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        "We took an unbiased approach and searched throughout the body for indicators of damage from sleep deprivation," says senior study author Dragana Rogulja, admitting, "We were surprised to find it was the gut that plays a key role in causing death." The accumulation occurred in both sleep-deprived fruit flies and mice.

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        fly with thought bubble that says "What? I'm awake!"

        Image source: Tomasz Klejdysz/Shutterstock/Big Think

        The experiments

        The study's tests were managed by co-first authors Alexandra Vaccaro and Yosef Kaplan Dor, both research fellows at HMS.

        You may wonder how you compel a fruit fly to sleep, or for that matter, how you keep one awake. The researchers ascertained that fruit flies doze off in response to being shaken, and thus were the control subjects induced to snooze in their individual, warmed tubes. Each subject occupied its own 29 °C (84F) tube.

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        The scientists sought out markers that would indicate cell damage in their sleepless subjects. They saw no difference in brain tissue and elsewhere between the well-rested and sleep-deprived fruit flies, with the exception of one fruit fly.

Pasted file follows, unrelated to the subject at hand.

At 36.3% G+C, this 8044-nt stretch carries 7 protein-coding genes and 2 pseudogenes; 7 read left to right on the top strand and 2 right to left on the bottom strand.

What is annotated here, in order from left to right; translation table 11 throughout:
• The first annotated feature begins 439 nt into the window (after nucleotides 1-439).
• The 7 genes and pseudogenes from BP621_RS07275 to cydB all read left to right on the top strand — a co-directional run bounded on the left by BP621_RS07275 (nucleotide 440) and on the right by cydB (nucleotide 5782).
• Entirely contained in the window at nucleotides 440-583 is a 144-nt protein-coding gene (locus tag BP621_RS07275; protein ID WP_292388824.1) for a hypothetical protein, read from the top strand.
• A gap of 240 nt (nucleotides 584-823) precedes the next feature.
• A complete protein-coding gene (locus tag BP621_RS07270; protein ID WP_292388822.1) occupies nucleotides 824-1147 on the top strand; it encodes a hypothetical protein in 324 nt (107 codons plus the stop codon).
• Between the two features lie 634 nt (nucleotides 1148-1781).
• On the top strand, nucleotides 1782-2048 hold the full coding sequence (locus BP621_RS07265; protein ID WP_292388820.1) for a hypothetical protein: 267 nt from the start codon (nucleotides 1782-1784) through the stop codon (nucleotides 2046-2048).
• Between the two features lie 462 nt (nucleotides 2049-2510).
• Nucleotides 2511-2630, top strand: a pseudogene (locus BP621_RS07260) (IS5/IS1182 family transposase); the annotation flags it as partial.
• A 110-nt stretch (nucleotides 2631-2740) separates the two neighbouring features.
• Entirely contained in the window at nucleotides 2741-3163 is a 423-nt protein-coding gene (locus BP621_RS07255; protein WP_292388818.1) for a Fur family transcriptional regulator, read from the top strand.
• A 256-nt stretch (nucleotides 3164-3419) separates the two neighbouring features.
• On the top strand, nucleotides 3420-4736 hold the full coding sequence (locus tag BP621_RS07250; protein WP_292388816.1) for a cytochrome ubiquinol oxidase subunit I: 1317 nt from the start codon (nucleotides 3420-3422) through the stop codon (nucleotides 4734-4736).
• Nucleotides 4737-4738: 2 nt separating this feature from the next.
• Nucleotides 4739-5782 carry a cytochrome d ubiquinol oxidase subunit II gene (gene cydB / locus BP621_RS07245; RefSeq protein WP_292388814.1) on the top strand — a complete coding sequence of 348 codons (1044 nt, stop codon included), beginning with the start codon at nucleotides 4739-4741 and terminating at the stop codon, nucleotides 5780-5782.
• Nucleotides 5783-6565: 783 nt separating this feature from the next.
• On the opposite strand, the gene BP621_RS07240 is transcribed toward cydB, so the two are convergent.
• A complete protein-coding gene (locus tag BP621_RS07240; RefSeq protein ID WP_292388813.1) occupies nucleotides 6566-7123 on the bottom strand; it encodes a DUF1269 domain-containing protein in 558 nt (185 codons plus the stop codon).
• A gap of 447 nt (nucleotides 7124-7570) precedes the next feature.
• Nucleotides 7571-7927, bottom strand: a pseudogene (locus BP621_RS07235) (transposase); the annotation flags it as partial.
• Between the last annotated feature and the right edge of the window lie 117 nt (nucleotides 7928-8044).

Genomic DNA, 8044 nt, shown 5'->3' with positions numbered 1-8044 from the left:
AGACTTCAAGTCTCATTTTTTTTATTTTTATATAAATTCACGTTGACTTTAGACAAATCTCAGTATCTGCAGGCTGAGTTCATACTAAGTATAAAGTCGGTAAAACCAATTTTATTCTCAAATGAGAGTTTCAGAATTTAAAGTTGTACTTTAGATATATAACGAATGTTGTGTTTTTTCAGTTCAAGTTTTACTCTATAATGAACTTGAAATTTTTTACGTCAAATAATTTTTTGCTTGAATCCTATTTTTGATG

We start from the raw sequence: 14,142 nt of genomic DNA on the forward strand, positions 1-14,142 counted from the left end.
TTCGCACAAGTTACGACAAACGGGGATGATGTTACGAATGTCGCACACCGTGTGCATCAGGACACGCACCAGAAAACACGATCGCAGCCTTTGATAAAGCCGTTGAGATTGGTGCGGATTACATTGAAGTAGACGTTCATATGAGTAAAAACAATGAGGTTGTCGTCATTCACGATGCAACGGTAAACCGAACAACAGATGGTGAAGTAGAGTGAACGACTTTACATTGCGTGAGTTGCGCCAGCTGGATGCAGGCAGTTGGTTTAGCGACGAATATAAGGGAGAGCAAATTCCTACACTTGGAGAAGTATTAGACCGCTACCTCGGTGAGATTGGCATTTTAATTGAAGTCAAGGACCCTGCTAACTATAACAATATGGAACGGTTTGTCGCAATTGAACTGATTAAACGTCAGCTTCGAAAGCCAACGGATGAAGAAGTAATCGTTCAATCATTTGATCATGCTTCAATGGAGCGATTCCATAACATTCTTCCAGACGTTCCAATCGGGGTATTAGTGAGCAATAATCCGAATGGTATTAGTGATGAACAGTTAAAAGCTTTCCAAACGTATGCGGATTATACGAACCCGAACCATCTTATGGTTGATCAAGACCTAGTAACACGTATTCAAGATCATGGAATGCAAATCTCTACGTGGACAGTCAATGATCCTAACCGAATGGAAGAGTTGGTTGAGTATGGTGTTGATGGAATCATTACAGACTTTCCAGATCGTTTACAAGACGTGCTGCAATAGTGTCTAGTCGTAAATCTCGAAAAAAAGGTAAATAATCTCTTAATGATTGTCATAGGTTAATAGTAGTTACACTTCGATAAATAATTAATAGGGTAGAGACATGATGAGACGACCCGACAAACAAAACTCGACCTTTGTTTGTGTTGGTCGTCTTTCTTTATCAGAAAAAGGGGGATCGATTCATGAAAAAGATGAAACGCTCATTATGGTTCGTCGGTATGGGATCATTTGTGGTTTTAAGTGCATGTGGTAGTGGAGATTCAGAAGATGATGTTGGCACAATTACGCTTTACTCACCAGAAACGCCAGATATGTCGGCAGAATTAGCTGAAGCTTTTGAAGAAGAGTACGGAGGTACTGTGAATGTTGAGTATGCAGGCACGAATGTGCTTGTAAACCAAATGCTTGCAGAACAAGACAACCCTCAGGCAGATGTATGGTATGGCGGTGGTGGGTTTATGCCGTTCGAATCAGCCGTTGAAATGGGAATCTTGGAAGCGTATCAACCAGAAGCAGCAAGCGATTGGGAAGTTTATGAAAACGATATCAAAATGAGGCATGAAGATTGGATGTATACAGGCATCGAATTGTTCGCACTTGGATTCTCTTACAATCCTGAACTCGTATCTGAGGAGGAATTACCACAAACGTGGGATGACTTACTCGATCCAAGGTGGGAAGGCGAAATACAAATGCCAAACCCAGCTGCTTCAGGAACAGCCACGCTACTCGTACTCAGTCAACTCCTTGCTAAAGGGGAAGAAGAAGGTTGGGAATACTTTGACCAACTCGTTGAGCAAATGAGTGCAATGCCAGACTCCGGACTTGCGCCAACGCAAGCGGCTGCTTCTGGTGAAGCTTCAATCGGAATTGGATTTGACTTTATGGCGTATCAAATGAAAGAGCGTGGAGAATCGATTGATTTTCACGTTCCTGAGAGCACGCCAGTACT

However, in the guts of sleep-deprived fruit flies was a massive accumulation of ROS, which peaked around Day 10. Says Vaccaro, "We found that sleep-deprived flies were dying at the same pace, every time, and when we looked at markers of cell damage and death, the one tissue that really stood out was the gut." She adds, "I remember when we did the first experiment, you could immediately tell under the microscope that there was a striking difference. That almost never happens in lab research."

        The experiments were repeated with mice who were gently kept awake for five days. Again, ROS built up over time in their small and large intestines but nowhere else.

        As noted above, the administering of antioxidants alleviated the effect of the ROS buildup. In addition, flies that were modified to overproduce gut antioxidant enzymes were found to be immune to the damaging effects of sleep deprivation.

        The research leaves some important questions unanswered. Says Kaplan Dor, "We still don't know why sleep loss causes ROS accumulation in the gut, and why this is lethal." He hypothesizes, "Sleep deprivation could directly affect the gut, but the trigger may also originate in the brain. Similarly, death could be due to damage in the gut or because high levels of ROS have systemic effects, or some combination of these."

        The HMS researchers are now investigating the chemical pathways by which sleep-deprivation triggers the ROS buildup, and the means by which the ROS wreak cell havoc.

        "We need to understand the biology of how sleep deprivation damages the body so that we can find ways to prevent this harm," says Rogulja.

        Referring to the value of this study to humans, she notes,"So many of us are chronically sleep deprived. Even if we know staying up late every night is bad, we still do it. We believe we've identified a central issue that, when eliminated, allows for survival without sleep, at least in fruit flies."